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High altitude adaptations: The work of Emilia Huerta-Sánchez

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Overview:
This research profile tells the story of Emilia Huerta-Sánchez and how she uses mathematical modeling to answer evolutionary questions. Students examine data visualizations and learn about the process of science while focusing on adaptations, allele frequencies, and natural selection.

Author/Source:
UCMP

Grade:
College

Discipline:
Life Science, Nature and Process of Science

Time:
30 minutes

Teaching tips:
Understanding Science research profiles can help students view science as a dynamic process and a human endeavor – one that they can participate in if they choose. They can be used as reading assignments, class extensions, or as a group activity to integrate a discussion of the scientific approach to a research question with the learning of particular disciplinary content.

Concepts:
Correspondence to the Next Generation Science Standards is indicated in parentheses after each relevant concept. See our conceptual framework for details.

  • Science is both a body of knowledge and the process for building that knowledge.

  • Science aims to build increasingly broad and coherent explanations of the natural world.

  • Science focuses on natural phenomena and processes.

  • Science works only with testable ideas.

  • Scientists strive to test their ideas with evidence from the natural world; a hallmark of science is exposing ideas to testing.

  • Scientific knowledge is open to question and revision as new ideas surface and new evidence is discovered.

  • Science is ongoing; answering one scientific question frequently leads to additional questions to be investigated.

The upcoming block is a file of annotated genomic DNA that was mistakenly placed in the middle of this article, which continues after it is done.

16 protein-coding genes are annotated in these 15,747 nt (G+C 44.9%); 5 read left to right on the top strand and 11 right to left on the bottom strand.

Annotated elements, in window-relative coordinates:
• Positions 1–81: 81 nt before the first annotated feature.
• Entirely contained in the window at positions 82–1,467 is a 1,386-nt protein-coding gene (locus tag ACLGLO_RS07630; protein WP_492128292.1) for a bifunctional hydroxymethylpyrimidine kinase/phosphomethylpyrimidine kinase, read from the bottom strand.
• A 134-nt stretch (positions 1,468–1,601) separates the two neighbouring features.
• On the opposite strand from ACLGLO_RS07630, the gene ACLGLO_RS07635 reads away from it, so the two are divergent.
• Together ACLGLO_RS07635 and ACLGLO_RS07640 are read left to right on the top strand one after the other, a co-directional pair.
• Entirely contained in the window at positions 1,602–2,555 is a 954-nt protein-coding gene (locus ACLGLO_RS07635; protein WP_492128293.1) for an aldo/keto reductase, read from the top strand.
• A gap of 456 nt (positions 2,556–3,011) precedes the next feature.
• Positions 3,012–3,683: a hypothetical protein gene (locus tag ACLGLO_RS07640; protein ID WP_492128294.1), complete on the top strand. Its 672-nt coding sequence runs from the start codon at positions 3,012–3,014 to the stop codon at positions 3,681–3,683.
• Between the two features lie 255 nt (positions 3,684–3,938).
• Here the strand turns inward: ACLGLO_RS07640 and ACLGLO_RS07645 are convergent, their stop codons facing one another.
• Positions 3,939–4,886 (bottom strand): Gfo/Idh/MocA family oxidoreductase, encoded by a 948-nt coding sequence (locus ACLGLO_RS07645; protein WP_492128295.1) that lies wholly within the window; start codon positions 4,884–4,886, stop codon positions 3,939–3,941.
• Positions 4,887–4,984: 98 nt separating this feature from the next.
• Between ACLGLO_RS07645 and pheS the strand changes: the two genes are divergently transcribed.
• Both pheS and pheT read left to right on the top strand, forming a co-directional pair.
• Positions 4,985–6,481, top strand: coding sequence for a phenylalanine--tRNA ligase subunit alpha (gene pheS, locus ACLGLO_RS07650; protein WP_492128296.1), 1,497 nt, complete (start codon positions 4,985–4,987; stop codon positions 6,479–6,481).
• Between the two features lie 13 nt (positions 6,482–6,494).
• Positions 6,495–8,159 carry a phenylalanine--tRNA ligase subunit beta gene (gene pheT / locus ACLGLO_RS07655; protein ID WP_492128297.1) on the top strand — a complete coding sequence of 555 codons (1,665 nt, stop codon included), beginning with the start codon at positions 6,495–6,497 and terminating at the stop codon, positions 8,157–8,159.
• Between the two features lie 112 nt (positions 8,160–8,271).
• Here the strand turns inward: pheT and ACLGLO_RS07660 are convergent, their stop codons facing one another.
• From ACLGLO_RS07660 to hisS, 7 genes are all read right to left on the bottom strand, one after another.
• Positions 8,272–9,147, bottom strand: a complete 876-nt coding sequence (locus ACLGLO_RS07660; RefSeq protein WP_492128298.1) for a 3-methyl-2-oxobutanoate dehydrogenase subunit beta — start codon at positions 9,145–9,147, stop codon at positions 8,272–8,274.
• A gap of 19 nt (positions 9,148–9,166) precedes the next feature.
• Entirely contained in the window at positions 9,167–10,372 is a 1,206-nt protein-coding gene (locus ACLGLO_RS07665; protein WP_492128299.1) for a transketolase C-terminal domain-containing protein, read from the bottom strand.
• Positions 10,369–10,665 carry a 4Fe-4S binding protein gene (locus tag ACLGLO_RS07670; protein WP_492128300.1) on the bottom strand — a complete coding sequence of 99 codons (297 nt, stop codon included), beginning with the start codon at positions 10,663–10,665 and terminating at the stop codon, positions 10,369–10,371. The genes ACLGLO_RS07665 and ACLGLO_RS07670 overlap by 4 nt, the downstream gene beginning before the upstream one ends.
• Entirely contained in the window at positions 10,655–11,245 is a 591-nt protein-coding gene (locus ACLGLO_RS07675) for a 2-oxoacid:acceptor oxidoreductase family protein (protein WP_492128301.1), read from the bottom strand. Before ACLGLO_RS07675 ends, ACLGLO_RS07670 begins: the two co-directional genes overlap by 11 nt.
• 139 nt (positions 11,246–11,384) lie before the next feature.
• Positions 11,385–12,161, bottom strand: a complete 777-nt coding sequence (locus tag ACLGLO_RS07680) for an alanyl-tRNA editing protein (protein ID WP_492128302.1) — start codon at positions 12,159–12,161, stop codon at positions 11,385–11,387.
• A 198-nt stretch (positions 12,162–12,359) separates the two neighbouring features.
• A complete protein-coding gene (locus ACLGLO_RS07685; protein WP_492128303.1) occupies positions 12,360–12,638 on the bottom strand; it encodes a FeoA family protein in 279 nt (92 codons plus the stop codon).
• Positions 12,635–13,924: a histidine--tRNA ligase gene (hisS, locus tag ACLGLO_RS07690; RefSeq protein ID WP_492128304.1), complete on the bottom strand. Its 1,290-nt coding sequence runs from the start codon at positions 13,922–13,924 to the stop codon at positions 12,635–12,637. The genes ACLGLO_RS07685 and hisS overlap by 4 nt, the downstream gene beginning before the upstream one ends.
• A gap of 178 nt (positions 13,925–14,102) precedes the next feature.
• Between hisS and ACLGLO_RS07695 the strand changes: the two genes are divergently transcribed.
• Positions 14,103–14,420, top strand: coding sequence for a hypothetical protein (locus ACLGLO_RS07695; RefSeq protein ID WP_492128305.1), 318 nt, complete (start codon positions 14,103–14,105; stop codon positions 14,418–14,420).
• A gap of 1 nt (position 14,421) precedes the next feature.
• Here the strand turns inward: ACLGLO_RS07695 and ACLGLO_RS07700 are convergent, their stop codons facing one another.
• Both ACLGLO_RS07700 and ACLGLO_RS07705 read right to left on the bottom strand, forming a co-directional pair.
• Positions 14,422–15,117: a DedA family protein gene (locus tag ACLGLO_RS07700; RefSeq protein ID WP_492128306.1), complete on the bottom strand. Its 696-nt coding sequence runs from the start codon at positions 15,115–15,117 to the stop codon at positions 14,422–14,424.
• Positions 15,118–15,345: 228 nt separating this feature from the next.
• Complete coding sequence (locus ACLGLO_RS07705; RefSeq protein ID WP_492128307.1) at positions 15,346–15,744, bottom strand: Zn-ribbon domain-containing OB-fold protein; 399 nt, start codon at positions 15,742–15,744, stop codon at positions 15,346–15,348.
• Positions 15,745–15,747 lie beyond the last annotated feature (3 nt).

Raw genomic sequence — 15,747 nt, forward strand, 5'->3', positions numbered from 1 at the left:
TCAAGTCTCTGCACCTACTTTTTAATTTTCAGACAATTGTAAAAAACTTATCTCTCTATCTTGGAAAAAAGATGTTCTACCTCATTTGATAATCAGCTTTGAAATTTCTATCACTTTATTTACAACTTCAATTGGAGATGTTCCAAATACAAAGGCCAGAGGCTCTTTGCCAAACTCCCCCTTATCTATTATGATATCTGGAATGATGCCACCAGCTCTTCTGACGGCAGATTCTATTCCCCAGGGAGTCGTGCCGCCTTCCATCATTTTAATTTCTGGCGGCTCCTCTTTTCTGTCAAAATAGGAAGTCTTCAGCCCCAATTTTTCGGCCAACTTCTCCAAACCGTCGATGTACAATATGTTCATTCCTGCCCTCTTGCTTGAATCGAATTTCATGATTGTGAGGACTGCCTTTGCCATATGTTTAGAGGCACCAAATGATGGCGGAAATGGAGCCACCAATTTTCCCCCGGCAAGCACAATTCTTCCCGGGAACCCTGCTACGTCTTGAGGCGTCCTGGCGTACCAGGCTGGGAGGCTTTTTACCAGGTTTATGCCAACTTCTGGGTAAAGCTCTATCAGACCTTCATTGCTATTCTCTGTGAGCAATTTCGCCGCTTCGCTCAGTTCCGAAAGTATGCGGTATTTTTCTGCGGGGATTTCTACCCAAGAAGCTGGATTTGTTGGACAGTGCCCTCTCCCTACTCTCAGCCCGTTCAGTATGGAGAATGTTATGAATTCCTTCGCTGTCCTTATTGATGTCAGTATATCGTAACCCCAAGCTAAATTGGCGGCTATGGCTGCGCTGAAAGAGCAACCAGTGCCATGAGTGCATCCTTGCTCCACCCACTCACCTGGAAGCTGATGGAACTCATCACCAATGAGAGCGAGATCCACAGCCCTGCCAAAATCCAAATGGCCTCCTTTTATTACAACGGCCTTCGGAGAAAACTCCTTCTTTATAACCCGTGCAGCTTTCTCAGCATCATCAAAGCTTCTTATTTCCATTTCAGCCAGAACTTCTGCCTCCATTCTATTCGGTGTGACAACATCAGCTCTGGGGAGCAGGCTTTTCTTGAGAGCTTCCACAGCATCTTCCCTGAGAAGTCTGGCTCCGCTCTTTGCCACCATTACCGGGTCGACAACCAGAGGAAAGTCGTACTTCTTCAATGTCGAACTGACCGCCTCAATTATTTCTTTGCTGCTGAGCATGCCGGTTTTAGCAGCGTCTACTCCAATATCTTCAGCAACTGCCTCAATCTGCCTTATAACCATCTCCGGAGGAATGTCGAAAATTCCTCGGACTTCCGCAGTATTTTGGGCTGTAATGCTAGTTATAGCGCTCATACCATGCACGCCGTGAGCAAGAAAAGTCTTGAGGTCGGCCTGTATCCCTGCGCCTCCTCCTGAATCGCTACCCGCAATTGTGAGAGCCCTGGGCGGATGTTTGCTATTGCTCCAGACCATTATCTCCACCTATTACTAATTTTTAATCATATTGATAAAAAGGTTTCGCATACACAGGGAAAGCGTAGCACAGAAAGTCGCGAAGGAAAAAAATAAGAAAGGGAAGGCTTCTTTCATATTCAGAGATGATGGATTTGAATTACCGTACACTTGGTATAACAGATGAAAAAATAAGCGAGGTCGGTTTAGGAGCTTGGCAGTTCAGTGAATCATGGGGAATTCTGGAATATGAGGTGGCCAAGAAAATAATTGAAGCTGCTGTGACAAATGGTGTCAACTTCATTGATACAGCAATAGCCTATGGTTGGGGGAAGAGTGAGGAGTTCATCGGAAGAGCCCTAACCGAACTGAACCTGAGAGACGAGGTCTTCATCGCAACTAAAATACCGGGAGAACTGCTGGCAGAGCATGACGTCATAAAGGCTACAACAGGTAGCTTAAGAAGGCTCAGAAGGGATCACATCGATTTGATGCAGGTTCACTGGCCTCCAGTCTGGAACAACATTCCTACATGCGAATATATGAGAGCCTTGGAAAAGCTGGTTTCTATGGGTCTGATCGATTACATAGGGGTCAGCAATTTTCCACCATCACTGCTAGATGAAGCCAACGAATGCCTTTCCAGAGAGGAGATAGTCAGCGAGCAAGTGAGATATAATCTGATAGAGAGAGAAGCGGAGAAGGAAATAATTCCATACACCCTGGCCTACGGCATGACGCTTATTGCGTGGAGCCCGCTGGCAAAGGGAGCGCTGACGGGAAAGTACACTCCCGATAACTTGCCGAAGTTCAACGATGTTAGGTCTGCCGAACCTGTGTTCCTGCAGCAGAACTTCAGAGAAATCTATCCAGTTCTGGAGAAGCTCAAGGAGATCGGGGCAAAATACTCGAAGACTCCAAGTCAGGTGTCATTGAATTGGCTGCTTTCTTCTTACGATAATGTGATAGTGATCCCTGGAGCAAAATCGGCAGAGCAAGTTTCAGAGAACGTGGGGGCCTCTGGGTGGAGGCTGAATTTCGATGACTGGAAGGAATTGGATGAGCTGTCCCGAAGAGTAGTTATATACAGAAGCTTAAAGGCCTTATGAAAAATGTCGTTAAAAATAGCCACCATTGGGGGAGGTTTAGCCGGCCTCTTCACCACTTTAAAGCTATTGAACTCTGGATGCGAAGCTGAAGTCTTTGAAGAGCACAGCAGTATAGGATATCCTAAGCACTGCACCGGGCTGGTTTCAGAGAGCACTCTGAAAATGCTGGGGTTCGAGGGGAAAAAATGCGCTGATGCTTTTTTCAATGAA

• The real process of science is complex, iterative, and can take many different paths.

  • The process of science involves observation, exploration, testing, communication, and application.

  • Scientists test their ideas (hypotheses and theories) by figuring out what expectations are generated by an idea and making observations to find out whether those expectations are borne out.

  • Scientists use multiple research methods (experiments, observational research, comparative research, and modeling) to collect data.

  • Scientists look for patterns in their observations and data.

  • Raw data must be analyzed and interpreted before we can tell whether a scientific idea is likely to be accurate or inaccurate.

  • Analysis of data usually involves putting data into a more easily accessible format (visualization, tabulation, or quantification of qualitative data).

  • Researchers share their findings with the scientific community through scientific publications.

  • Scientists usually work collaboratively.

  • The scientific community is global and diverse.

  • Anyone can participate in science, but the pursuit of science as a career often requires extensive formal training.

  • Scientists are creative.

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